For prospective students
267 Cory Hall
UC Berkeley 94720-1770
Spring 2013 Office Hours: Tue 4-5 in 400 Cory
And by appointment
I also drop by the Thu afternoon Problem Set Party in 380 Soda
Our guest blog post on the Television Whitespaces has appeared at Google's "Policy by the Numbers" blog.
Congratulations to Pulkit Grover and Kristen Ann Woyach for being co-authors with me on our Leonard G. Abraham Prize winning paper.
Congratulations to Kate Harrison for winning the best student policy paper award at DySpAN 2012.
Congratulations to Pulkit Grover for winning the Eliahu Jury Prize in 2011 and the best student paper award at CDC 2010.
Welcome 2009 Communication Magazine Readers. A slight bug was introduced by the editors during the production process. Equation 1 should be .
My areas of interest span communications, control, and signal processing. Within that range, my focus is on the communications theory side, particularly in the areas of wireless and information theory. Within information theory, my main interest is in developing the conceptual tools needed to understand feedback, interaction, delay, reliability, and complexity. To that end, I am interested in decentralized control systems as they provide well understood mathematical models that do not mesh with the classical notions from information theory. They also tell us why delay is important. On the wireless communication side, I am interested in power consumption and how multi-scale heterogenous wireless systems can coexist peacefully. Cognitive radio and wireless spectrum sharing are of particular interest.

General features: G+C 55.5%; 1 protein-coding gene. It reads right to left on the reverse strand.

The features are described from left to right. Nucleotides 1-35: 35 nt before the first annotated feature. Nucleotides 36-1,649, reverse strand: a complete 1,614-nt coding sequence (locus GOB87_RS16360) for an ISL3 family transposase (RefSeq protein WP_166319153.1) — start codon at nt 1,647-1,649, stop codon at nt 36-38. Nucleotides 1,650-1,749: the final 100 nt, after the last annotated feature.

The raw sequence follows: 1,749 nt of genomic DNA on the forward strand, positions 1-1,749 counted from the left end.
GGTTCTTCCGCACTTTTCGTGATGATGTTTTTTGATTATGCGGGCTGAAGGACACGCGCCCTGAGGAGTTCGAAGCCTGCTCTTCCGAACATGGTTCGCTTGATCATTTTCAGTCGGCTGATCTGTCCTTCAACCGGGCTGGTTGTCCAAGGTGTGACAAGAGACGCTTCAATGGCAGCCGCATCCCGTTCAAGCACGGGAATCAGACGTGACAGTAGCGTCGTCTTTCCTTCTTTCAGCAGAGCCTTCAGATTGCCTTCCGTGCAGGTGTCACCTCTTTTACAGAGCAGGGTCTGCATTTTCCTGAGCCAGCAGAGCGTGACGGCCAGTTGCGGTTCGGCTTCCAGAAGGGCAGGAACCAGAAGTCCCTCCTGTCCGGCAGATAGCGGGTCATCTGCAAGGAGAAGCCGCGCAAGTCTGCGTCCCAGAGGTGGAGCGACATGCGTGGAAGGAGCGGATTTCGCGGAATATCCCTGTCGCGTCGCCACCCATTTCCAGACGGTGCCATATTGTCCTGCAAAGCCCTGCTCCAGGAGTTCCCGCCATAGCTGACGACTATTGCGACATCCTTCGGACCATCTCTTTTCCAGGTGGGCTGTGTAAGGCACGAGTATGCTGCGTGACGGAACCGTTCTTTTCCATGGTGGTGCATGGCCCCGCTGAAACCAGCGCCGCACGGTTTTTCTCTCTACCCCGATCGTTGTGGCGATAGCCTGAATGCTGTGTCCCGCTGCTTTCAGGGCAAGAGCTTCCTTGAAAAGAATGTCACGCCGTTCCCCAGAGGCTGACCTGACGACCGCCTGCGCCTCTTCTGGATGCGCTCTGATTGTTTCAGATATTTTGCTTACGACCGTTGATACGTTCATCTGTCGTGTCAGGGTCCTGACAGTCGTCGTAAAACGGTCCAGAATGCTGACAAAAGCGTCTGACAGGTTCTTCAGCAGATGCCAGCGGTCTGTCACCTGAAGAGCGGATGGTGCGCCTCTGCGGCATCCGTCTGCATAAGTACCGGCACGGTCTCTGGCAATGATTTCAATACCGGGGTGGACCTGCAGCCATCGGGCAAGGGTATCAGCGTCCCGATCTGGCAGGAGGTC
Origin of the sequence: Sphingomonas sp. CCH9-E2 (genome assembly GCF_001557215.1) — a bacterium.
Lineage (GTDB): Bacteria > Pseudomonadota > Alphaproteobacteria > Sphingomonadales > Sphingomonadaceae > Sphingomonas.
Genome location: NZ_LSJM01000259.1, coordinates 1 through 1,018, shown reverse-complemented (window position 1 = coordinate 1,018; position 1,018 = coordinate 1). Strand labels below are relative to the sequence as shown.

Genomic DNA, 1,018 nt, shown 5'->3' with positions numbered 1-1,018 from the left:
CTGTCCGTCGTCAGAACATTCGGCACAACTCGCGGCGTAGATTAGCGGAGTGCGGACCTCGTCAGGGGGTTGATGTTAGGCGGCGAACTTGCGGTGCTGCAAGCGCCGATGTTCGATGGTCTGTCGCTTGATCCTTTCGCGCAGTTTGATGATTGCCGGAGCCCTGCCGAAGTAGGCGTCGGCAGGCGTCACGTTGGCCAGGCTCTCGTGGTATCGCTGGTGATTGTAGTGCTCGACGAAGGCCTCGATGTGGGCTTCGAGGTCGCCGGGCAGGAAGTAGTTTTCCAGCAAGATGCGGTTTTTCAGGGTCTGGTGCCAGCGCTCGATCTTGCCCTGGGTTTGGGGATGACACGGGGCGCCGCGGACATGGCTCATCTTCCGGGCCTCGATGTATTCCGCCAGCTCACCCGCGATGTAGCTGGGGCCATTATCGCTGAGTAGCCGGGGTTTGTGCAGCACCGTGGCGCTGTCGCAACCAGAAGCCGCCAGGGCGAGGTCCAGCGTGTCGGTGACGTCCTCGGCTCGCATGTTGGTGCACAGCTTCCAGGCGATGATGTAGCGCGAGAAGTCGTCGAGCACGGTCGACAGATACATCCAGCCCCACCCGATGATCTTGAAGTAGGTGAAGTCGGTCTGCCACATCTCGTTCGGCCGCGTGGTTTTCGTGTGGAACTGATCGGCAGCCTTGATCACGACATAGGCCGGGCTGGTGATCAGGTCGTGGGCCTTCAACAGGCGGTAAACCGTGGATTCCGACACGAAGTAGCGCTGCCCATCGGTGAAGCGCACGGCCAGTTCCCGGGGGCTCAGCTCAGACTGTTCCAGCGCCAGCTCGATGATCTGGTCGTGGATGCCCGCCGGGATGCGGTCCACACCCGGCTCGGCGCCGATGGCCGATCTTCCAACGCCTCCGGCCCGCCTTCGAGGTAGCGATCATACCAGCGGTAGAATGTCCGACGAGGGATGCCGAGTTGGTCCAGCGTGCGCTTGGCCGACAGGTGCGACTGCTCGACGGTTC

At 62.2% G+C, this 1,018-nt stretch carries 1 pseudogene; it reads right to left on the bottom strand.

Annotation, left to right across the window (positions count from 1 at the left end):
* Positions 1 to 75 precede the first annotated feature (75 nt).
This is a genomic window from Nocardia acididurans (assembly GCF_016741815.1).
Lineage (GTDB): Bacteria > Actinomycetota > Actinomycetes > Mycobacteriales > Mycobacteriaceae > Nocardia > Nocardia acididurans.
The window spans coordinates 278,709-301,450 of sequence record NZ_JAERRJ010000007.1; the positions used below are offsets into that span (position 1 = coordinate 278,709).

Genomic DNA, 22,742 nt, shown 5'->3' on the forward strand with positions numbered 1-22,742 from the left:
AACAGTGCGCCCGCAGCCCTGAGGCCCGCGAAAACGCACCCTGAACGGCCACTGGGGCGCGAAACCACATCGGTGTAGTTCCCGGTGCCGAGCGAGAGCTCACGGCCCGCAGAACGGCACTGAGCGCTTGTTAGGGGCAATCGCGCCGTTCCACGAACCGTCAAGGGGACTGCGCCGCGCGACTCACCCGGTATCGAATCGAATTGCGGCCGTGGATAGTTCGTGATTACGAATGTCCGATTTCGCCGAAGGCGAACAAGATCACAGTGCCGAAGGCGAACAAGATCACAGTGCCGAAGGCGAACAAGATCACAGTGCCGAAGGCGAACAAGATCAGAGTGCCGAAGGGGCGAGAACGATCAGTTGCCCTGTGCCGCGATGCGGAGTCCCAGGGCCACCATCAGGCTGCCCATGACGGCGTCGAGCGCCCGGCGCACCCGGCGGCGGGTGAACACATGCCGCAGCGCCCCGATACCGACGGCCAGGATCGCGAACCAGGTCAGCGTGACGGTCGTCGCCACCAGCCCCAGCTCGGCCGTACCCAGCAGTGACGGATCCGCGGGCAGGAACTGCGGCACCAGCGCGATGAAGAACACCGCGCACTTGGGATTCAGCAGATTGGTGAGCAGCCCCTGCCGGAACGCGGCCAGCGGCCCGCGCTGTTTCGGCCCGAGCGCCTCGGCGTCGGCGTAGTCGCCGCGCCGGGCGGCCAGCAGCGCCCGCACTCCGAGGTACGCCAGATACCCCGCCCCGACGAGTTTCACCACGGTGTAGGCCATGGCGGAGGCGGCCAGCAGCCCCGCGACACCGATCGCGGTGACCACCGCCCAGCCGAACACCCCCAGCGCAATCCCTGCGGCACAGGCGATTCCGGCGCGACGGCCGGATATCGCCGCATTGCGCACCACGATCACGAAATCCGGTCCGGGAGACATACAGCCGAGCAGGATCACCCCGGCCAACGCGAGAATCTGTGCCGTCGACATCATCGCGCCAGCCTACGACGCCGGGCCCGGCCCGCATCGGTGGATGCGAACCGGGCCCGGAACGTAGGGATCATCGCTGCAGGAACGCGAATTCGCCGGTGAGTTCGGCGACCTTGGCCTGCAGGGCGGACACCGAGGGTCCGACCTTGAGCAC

My research sits within the Wireless Foundations center, where we study the fundamental basis for the wireless technologies of the future. The following pages give more details about some of my research interests, with links to additional publications, etc.
Before joining the faculty at Berkeley in 2002, I spent 2001 at the startup Enuvis, Inc. where I was on the theoretical/algorithmic side of a team that developed new techniques for GPS detection in very low SNR environments (such as those encountered indoors in urban areas). From 1994-2000, I was a graduate student at MIT studying Electrical Engineering and Computer Science (Course 6 in MIT-speak) and was based in the Laboratory for Information and Decision Systems under Prof. Sanjoy Mitter. My research interests there started in machine understanding but shifted toward the intersection of control and information theory. I did my undergraduate work in EECS here at the University of California at Berkeley from 1990-1994.
I served as the Treasurer for the IEEE Information Theory Society from 2007-2009 and am currently the faculty adviser for the Berkeley chapter of Eta Kappa Nu.
|2012 Fall||X||2012 Spring||X||2011 Fall||X||X||2010 Spring||X||X|
Special thanks to our past and present research sponsors: